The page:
Kitten and Lettuce

“Of the art of acquisition [of food] then there is one kind which by nature is a part of the management of a household, in so far as the art of household management must either find ready to hand, or itself provide, such things necessary to life…” Aristotle, Politics

Eating is not the most important thing in a household. But it is the indispensable and daily sustenance and context for living a human life. Being intentional about how and what we eat will be determinative of fundamental attitudes in the household, and of our health—bodily and spiritually, individually and communally. Being intentional about eating is within everyone’s reach, and it is our responsibility.

Not everyone is in a position to have a ‘garden.’ But we all can grow something. Or at least try to. For most of us, early August is the last, best opportunity to plant something this year. There are still about sixty days for growing, perhaps fewer for our northern neighbors, and more farther south. But many greens can be ready to eat in forty-five days, radishes in thirty. A small plot of soil, even two feet by two feet, can yield great food, as well as good work, and communal satisfaction. It can also occasion deep insight, and life-changing gratitude.

It is also a real even if small step toward freeing ourselves from over-dependence on an industrial system of food production and distribution. Perhaps this is the only food we will produce. But this step is real and meaningful in itself.

Many hardware stores have seeds on sale at this time of year. Be prepared to water lightly and often while seeds germinate in the hot sun. We will be making a bold step for the renewal of household life, and we might just harvest more than we expect.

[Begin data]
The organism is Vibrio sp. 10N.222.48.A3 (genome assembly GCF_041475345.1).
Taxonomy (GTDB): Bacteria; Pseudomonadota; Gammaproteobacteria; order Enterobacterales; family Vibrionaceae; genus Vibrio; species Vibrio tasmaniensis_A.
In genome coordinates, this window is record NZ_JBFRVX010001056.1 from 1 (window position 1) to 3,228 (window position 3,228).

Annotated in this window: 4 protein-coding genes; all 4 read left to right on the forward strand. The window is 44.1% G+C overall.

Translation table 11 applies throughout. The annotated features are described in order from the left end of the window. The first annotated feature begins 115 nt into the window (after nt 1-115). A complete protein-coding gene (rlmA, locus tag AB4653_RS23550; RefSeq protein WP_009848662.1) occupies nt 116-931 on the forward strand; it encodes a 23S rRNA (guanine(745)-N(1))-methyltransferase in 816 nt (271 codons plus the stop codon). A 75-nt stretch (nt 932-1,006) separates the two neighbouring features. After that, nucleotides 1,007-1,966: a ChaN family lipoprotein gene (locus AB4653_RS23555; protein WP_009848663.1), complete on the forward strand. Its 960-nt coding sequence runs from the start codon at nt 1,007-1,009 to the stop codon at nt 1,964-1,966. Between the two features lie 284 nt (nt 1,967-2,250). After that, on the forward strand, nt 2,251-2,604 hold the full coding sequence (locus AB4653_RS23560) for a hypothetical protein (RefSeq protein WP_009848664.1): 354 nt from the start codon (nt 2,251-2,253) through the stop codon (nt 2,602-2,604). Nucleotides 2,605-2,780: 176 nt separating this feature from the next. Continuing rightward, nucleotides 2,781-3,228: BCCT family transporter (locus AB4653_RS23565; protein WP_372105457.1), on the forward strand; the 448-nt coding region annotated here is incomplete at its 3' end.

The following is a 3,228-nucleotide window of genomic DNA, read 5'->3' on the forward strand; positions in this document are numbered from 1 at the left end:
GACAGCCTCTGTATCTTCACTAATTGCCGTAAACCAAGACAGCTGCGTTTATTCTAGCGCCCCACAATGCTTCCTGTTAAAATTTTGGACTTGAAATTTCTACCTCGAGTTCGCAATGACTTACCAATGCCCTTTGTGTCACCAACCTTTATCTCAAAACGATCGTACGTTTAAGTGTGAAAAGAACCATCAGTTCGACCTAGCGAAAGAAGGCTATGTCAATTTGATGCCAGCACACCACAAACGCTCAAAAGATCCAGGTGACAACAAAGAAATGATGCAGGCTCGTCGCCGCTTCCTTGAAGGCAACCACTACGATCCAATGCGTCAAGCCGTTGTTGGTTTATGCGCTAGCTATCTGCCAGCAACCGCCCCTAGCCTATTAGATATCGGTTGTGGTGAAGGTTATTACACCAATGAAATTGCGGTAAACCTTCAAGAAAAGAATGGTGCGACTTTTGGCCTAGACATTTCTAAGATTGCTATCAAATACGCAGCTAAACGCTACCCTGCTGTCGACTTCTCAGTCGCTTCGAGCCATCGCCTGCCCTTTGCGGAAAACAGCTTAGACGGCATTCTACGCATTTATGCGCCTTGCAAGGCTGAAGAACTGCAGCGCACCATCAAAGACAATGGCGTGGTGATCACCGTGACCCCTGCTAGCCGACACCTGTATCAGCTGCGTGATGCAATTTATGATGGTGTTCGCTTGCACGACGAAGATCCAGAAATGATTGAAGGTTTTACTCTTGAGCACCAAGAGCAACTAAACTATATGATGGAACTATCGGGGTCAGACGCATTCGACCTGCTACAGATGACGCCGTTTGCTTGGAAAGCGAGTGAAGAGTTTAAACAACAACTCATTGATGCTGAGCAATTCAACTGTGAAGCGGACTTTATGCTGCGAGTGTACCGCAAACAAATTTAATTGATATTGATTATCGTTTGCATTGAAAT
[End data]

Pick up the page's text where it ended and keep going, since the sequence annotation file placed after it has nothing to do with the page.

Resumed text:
Originally posted at Bacon from Acorns

Local Culture
Local Culture
Local Culture
Local Culture
Previous articleFPR Conference. Register Now!
Next articleWhat Ronda Rousey Knows About Caitlyn Jenner
Avatar
John A. Cuddeback is a professor and chairman of the Philosophy Department at Christendom College in Front Royal, Virginia, where he has taught since 1995. He received a Ph.D. in Philosophy from The Catholic University of America under the direction of F. Russell Hittinger. He has lectured on various topics including virtue, culture, natural law, friendship, and household. His book Friendship: The Art of Happiness was republished in 2010 as True Friendship: Where Virtue Becomes Happiness. His writings have appeared in Nova et Vetera, The Thomist, and The Review of Metaphysics, as well as in several volumes published by the American Maritain Association. Though raised in what he calls an ‘archetypical suburb,’ Columbia, Maryland, he and his wife Sofia consider themselves blessed to be raising their six children in the shadow of the Blue Ridge on the banks of the Shenandoah. At the material center of their homesteading projects are heritage breed pigs, which like the pigs of Eumaeus are fattened on acorns, yielding a bacon that too few people ever enjoy. His website dedicated to the philosophy of family and household is baconfromacorns.com.